- Title: JAPAN: Eco-friendly eel power helps up light up Christmas
- Date: 30th November 2010
- Summary: KAMAKURA, JAPAN (NOVEMBER 30, 2010) (REUTERS) ENOSHIMA AQUARIUM BUILDING SIGN THAT READS IN ENGLISH "ENOSHIMA AQUARIUM" PEOPLE WALKING IN FRONT OF CHRISTMAS DISPLAY WITH ELECTRIC EEL POWERED CHRISTMAS TREE AND HUMAN POWERED DANCING SANTA ELECTRIC EEL SWIMMING UPWARDS EEL'S FIN FLAPPING EEL'S FACE CHRISTMAS DISPLAY WITH TREE BEING LIT UP BY EEL'S ELECTRICITY CHRISTMAS TREE IN FRONT OF ELECTRIC EEL CHRISTMAS TREE BEING LIT UP BY EEL'S ELECTRICITY (SOUNDBITE) (Japanese) ENOSHIMA AQUARIUM PUBLIC RELATIONS TEAM, KAZUHIKO MINAWA, SAYING: "We first decided to get an electric eel to light up a Christmas tree and it's top ornament using its electricity. As electric eels use their muscles when generating a charge, we also thought to get humans to use their muscles to light up parts of the tree and to power Santa." MAN STOMPING FEET ON PAD TO POWER DANCING SANTA SANTA GIRL AND MOTHER STOMPING FEET AND DANCING IN FRONT OF SANTA GIRL DANCING AND THEN WALKING AWAY PEOPLE STOMPING AND DANCING ON PADS TO POWER DANCING SANTA (SOUNDBITE) (Japanese) 24-YEAR-OLD NURSE, SUMIE CHIBA, SAYING: "I don't think it's appropriate for home use quite yet, but if this was possible to do I think it's very nice and extremely eco-friendly." (SOUNDBITE) (Japanese) 42-YEAR-OLD WELFARE WORKER, SHIGEKO SAITO, SAYING: "It feels like you're exercise walking. So if you can generate energy that way, I think it's good to be able to stomp around like that." MAIN AQUARIUM TANK AREA WITH CHRISTMAS DECORATIONS CHRISTMAS TREE IN FRONT OF MAIN TANK CHRISTMAS TREE IN FRONT OF BABY LOOKING AT FISH
- Embargoed: 15th December 2010 12:00
- Location: Japan, Japan
- Country: Japan
- Topics: Arts / Culture / Entertainment / Showbiz,Science / Technology
- Reuters ID: LVA33XH4JGB1CDSRN4IK49ZCGAT6
- Story Text: Christmas is just around the corner, but it's not only humans who are are celebrating at the Enoshima Aquarium in Kamakura, Japan.
For five years, the aquarium south of Tokyo has featured an electric eel which lights up a Christmas tree using its own energy.
This year however, the display has been upgraded, as the eel is "collaborating" with an electric floor pad. The pad, when stepped on, generates electricity to illuminate additional lights on the tree.
"We first decided to get an electric eel to light up a Christmas tree and it's top ornament using its electricity. As electric eels use their muscles when generating a charge, we also thought to get humans to use their muscles to light up parts of the tree and to power Santa," said Enoshima Aquarium public relations team member Kazuhiko Minawa who designed and built the display.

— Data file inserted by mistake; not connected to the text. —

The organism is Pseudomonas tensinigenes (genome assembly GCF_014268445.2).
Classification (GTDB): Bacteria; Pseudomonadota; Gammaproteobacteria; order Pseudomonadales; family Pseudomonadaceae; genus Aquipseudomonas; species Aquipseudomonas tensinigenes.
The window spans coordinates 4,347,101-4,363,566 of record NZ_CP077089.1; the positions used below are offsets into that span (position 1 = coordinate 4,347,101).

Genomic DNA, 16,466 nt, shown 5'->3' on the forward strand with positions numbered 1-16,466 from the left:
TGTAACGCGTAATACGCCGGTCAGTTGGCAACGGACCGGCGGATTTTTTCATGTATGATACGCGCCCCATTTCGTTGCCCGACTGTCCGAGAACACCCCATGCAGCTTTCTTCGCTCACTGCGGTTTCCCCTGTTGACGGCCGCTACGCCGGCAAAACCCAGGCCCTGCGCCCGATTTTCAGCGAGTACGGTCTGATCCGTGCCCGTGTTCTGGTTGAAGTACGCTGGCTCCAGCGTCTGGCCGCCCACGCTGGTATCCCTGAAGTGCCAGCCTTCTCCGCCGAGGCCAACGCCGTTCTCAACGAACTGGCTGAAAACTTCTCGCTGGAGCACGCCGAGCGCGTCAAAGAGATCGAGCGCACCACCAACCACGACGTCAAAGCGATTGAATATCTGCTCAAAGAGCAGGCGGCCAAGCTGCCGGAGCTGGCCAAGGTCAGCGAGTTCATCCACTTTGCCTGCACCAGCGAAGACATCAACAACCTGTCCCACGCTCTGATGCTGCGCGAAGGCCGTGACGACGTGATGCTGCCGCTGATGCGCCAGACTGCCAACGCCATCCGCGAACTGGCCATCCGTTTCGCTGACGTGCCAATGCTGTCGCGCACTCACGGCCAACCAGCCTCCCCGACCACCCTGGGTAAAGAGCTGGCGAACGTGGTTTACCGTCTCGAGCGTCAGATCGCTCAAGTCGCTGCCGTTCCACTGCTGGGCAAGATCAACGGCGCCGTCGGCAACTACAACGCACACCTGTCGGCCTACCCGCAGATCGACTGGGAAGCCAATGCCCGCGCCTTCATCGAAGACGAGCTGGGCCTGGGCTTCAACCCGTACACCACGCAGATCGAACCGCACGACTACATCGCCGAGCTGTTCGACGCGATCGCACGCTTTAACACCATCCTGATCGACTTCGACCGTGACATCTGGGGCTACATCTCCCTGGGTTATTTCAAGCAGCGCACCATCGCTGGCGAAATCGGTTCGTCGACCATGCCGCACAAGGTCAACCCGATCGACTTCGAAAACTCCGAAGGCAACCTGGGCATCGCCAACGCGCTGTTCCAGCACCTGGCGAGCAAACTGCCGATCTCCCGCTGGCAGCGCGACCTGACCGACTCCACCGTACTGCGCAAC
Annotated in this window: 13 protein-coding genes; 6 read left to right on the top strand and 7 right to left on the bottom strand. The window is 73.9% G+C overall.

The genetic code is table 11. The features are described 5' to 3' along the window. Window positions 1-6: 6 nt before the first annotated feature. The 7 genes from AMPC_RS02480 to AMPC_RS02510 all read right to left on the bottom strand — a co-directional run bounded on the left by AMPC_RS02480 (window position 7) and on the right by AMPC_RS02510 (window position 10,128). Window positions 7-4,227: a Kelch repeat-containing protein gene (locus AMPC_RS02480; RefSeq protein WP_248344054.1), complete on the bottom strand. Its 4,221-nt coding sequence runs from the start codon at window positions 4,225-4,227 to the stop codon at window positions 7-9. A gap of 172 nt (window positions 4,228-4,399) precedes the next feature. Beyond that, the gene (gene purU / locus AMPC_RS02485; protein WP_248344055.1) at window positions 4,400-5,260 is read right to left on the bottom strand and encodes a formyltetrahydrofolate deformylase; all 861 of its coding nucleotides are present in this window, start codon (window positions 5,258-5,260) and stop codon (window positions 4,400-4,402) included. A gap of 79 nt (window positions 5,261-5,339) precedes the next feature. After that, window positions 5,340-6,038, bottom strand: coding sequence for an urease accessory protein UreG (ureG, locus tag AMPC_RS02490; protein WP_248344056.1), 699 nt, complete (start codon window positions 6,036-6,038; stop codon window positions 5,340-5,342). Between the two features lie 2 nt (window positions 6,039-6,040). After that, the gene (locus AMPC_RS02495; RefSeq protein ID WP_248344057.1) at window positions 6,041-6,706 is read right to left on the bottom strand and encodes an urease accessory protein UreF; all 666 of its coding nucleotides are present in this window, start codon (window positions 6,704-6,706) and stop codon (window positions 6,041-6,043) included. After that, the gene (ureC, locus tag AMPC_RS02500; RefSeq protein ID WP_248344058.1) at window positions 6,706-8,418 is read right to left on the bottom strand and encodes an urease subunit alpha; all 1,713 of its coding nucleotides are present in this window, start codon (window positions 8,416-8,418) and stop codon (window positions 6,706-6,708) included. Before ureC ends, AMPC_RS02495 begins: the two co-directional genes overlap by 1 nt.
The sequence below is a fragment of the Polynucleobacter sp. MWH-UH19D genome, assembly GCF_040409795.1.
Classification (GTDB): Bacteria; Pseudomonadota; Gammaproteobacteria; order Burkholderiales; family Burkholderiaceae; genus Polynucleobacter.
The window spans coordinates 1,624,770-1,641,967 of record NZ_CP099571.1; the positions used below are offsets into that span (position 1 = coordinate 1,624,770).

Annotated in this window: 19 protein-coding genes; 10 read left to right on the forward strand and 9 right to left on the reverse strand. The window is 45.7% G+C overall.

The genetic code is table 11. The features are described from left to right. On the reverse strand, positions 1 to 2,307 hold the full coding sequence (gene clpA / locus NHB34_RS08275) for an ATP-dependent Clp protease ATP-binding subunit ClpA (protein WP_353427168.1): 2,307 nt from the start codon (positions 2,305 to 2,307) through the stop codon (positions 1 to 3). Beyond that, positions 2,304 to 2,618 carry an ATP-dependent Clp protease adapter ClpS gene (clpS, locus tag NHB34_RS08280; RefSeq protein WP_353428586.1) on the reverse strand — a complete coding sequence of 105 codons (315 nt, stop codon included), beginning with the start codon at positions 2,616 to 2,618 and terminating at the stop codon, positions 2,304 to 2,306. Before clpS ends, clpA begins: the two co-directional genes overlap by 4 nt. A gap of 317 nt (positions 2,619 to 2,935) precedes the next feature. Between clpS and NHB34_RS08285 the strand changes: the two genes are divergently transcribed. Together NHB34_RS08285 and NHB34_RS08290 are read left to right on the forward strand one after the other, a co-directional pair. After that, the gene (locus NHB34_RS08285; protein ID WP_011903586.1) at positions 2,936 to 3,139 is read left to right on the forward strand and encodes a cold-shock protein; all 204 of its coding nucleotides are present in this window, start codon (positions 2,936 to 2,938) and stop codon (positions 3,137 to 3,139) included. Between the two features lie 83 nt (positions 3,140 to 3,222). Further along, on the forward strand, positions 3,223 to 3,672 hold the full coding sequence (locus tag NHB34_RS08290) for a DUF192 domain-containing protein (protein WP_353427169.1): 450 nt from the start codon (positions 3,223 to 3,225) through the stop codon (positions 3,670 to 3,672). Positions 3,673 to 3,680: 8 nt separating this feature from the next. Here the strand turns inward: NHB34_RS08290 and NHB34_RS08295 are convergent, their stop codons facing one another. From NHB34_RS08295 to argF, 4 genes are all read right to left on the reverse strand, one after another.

The aquarium hopes that by experiencing the exhibit, visitors will realize how they too can create electricity, some of which also activates a dancing, singing human-sized Santa robot.
The muscle tissue of the south-american eel acts as a generator and can produce up to 800 Volts of electricity, at one ampere, according to the aquarium.
Each time the eel moves, it generates enough electricity to light up the Christmas tree.
Two aluminum panels inside the eel's tank work as electrodes to harness its electricity, supplying the lights on the nearby tree with power.
According to the aquarium's website, the display is also an attempt to encourage ecological sensitivity.
Although visitors were interested in the display, some doubted the practicality of relying on a nocturnal creature that tends to become dormant in daylight for their electricity.
"I don't think it's appropriate for home use quite yet, but if this was possible to do I think it's very nice and extremely eco-friendly," 24-year-old nurse Sumie Chiba said.
Others however, found that the the electricity generated from stepping on the electric floor pad was not only good for the wallet but good for the body as well.
"It feels like you're exercise walking. So if you can generate energy that way, I think it's good to be able to stomp around like that," said 42-year old welfare worker Shigeko Saito.
The display is open from November 6 until December 25.
The aquarium also features other Christmas exhibits such as wine glasses each containing a small jellyfish stacked into the shape of a Christmas tree.
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